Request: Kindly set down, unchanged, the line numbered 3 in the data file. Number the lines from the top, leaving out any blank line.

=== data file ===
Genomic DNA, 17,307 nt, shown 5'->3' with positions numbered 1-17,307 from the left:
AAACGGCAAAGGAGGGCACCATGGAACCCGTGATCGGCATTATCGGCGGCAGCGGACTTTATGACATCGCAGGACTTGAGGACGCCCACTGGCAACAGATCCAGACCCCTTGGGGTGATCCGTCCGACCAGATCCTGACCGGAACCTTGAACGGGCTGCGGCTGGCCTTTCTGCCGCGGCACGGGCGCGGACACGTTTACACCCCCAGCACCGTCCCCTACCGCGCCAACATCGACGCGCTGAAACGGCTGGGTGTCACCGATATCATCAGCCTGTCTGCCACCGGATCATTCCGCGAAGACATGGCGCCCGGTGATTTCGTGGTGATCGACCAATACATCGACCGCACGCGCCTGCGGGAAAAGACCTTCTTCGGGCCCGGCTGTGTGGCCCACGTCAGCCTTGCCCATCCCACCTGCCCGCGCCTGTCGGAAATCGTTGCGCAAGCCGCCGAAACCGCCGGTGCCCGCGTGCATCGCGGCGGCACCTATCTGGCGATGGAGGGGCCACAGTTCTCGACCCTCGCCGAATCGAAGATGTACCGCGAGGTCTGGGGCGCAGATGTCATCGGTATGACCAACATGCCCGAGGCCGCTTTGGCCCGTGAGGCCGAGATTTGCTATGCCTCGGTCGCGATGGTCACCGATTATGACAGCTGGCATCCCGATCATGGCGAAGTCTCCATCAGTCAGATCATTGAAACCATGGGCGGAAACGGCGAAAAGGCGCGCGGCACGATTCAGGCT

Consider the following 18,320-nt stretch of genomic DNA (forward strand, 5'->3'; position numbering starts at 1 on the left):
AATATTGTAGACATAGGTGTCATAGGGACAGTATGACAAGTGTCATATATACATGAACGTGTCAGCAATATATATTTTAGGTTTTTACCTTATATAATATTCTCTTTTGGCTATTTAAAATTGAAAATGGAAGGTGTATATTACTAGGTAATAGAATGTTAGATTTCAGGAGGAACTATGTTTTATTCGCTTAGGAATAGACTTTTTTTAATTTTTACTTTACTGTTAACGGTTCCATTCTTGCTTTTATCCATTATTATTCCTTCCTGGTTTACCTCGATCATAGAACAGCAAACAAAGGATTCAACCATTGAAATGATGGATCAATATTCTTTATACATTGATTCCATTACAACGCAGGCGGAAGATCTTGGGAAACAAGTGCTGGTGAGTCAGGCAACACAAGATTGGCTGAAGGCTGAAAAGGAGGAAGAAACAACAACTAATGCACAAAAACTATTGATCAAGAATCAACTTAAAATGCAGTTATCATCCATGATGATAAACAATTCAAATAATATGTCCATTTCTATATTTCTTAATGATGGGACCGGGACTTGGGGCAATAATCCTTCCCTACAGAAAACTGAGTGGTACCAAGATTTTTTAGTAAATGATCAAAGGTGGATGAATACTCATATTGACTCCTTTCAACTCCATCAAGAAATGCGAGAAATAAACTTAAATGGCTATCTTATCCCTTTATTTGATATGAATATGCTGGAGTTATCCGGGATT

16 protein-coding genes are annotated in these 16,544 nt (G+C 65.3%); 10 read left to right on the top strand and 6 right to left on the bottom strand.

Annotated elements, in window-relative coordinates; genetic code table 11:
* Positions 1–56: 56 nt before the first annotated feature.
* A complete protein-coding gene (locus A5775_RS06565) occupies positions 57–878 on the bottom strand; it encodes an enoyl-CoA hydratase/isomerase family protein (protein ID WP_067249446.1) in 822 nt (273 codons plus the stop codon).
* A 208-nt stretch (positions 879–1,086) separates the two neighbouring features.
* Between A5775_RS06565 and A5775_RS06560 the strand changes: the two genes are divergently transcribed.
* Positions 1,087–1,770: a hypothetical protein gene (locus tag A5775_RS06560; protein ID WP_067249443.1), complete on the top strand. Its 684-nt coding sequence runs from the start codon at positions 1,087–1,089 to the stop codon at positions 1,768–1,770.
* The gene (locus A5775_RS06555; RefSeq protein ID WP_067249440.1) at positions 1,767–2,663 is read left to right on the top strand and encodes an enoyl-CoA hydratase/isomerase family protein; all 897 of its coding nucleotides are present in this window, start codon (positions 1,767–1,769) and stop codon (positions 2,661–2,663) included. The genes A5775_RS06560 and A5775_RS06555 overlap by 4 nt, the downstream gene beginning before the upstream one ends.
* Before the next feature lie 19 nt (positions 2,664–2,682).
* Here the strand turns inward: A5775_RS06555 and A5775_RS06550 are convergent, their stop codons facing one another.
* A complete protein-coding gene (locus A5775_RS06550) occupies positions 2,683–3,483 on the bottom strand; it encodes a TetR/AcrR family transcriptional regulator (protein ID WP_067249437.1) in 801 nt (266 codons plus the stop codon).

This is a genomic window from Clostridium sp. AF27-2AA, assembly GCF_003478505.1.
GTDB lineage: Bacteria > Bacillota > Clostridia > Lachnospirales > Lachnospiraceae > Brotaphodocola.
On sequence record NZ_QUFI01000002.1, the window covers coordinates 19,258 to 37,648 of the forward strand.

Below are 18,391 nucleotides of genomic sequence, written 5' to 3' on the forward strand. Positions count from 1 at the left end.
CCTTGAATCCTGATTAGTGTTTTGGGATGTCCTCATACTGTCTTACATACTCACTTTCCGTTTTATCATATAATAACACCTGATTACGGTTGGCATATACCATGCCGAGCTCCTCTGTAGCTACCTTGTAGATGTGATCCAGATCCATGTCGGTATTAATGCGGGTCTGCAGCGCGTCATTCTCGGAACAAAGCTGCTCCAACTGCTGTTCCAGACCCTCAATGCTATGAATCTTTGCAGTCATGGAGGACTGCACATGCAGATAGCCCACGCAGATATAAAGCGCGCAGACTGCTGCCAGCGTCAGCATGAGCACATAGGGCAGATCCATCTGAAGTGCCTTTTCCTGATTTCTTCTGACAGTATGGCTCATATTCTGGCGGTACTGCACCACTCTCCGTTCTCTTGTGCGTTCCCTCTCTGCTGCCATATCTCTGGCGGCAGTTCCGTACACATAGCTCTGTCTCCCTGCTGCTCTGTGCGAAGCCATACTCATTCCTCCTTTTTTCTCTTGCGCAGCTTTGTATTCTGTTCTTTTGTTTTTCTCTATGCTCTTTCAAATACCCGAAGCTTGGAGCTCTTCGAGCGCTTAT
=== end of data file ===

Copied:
Consider the following 18,320-nt stretch of genomic DNA (forward strand, 5'->3'; position numbering starts at 1 on the left):